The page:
But, if you're in the middle and you get up every day and work for a living and you cannot afford it yourself, you're out of luck. Since when should a hard-working American citizen have to go on welfare to take care of children with medical problems, because if they don't, they are out of luck?

And it costs us money to take care of them when they finally get their care, because that's what happens every day. Our emergency rooms are filled with people who postpone getting care, have an accident, something happens, they end up in the hospital, and we want them to be taken care of.

I want everybody with a health care problem to be taken care of. I just want everybody to be paying something, so that all of us know that we will always be able to get good medical care because every American will be able to be secure, and no American will be left out.

And let's start by making sure we give universal health care coverage to all Americans as soon as possible, so that everybody who works actually gets rewarded instead of penalized for getting up every day. (Applause)

Some people have said to me, "Well, you know, isn't this Health Security Act just for people who don't have insurance?" And I've asked everybody who's asked me that to ask themselves this question. Go home and look in the mirror, and ask yourself this question: Do I know, for sure, that this time next year I will have the same insurance I have now at the same price?

I have yet to meet any American who can answer that question "Yes." There is no way to answer that question "Yes." What kind of insurance you have, and how much it costs depends upon your employer -- if your employer is helping to buy it, or offering it to you. It depends upon whether you ever get sick. It depends upon whether you have something called a "pre-existing condition." It depends upon whether you're laid off.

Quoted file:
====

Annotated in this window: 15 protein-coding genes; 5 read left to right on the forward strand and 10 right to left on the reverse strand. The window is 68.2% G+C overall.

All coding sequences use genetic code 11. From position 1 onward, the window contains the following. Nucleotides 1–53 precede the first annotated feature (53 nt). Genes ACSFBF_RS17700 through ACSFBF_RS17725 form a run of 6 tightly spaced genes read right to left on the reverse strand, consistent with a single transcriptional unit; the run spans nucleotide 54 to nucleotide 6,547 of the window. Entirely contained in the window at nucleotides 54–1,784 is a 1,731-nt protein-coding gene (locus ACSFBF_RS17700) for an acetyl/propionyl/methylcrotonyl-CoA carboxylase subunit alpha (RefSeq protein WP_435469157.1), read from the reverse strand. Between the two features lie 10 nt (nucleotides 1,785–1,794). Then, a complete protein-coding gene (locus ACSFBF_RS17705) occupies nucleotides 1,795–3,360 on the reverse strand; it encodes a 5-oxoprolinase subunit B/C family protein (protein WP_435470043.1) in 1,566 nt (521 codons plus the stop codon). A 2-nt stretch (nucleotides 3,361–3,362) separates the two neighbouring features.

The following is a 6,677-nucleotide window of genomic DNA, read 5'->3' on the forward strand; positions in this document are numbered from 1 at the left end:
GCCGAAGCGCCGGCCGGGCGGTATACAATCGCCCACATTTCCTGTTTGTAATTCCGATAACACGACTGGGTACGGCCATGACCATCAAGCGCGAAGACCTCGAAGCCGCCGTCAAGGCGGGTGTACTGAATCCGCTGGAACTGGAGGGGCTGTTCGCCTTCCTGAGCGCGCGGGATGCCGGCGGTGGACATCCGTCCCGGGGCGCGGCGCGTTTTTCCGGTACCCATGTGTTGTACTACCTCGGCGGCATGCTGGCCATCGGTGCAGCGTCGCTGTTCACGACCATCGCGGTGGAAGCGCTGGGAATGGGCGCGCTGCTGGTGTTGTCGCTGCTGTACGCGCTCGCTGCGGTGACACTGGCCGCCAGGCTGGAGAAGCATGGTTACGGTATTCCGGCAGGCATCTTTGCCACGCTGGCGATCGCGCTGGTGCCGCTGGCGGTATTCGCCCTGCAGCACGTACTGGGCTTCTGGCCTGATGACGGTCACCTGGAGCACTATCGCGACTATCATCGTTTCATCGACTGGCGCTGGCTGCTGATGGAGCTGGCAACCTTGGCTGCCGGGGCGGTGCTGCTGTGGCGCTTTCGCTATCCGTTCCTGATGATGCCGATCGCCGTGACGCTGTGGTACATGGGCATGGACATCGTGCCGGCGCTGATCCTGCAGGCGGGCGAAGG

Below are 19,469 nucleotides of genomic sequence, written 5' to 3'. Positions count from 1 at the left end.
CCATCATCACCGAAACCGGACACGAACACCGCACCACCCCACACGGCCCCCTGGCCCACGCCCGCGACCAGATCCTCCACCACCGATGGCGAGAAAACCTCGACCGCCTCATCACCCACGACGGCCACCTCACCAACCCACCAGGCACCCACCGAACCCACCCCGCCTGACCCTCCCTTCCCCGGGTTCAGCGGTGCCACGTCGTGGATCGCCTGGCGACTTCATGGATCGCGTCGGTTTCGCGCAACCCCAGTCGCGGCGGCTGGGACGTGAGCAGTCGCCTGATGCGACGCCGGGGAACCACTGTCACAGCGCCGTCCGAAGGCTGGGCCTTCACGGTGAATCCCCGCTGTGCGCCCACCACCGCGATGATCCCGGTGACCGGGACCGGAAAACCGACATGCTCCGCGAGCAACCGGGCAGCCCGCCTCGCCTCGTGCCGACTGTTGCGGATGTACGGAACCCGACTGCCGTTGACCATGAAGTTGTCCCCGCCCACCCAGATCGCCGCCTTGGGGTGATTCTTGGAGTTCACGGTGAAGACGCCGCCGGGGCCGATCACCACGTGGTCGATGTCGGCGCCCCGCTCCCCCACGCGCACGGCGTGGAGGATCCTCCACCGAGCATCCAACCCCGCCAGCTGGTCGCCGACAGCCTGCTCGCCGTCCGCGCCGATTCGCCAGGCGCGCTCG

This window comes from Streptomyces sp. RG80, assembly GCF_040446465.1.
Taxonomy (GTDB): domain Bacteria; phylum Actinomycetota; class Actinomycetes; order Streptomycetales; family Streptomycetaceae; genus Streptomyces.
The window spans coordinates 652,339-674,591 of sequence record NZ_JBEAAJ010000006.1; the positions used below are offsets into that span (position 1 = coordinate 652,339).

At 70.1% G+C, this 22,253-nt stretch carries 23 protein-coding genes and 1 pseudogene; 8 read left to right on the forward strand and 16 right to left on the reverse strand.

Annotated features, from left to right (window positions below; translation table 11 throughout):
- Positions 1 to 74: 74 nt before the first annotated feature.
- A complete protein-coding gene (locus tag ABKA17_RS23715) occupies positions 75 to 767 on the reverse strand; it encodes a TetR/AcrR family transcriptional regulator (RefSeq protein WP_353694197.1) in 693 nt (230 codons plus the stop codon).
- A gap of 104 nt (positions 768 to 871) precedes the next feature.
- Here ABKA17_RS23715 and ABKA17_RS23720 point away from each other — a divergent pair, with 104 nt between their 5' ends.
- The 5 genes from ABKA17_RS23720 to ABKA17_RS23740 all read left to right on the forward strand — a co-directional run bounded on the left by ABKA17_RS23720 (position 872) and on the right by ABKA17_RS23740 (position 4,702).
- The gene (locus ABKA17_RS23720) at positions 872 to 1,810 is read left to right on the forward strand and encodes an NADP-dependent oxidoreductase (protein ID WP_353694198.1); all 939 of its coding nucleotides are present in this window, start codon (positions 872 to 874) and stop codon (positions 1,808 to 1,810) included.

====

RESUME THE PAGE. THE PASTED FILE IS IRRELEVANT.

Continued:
And we know that in today's economy, even good jobs with the best high-quality health insurance can be here today and gone tomorrow. There is not one single American who in good conscious can say, "I will have health insurance, exactly what I need, next year, at a price that I can afford."

What this plan will do is eliminate that question from our worries. We will never have to ask it again. If you're an American citizen, you will have health care that is always there with comprehensive benefits. And you will be secure now through the end of your life. (Applause)

Now, why have we not done this before? Well, there are several reasons. Franklin Roosevelt tried to do it when he introduced Social Security. He wanted Social Security to be one half of his proposal, Health Security be the other. He ran into terrible opposition from people who said, "Oh, you can't do that. We don't want to make sure everybody has health insurance." It didn't get done.

Harry Truman went to the Congress in 1945 and said, "We have to have universal health care coverage." That was when we were only spending 4 percent of our incomes on health care. Harry Truman saw, in 1945, exactly what was going to happen if we didn't change. He fought like -- crazy. He gave everything he had. (Laughter)

You know what he fought like. But you know what? Even Harry Truman, as good and tough and strong-minded as he was, couldn't get through the opposition from people who said, "Oh, my goodness, that's socialized medicine. Oh, my goodness, you can't do that in America."

Well, then we rolled along for a while. We finally got Medicare and Medicaid. I don't hear many people saying Medicare is socialized medicine. Do you? Because every person over 65 whom we know relies on Medicare. And thank goodness we have it for our parents. And thank goodness we have it to look forward to. So we took care of the needs of our older citizens. We began to take care of the needs of our poorer citizens.

But we left this great, big, open middle that any one of us can fall into at any time. And every month, 2.25 million Americans lose their health insurance. Some lose it for a day. Some lose it for a week. But 100,000 never get it back, which is one of the reasons why more and more of us are increasingly insecure.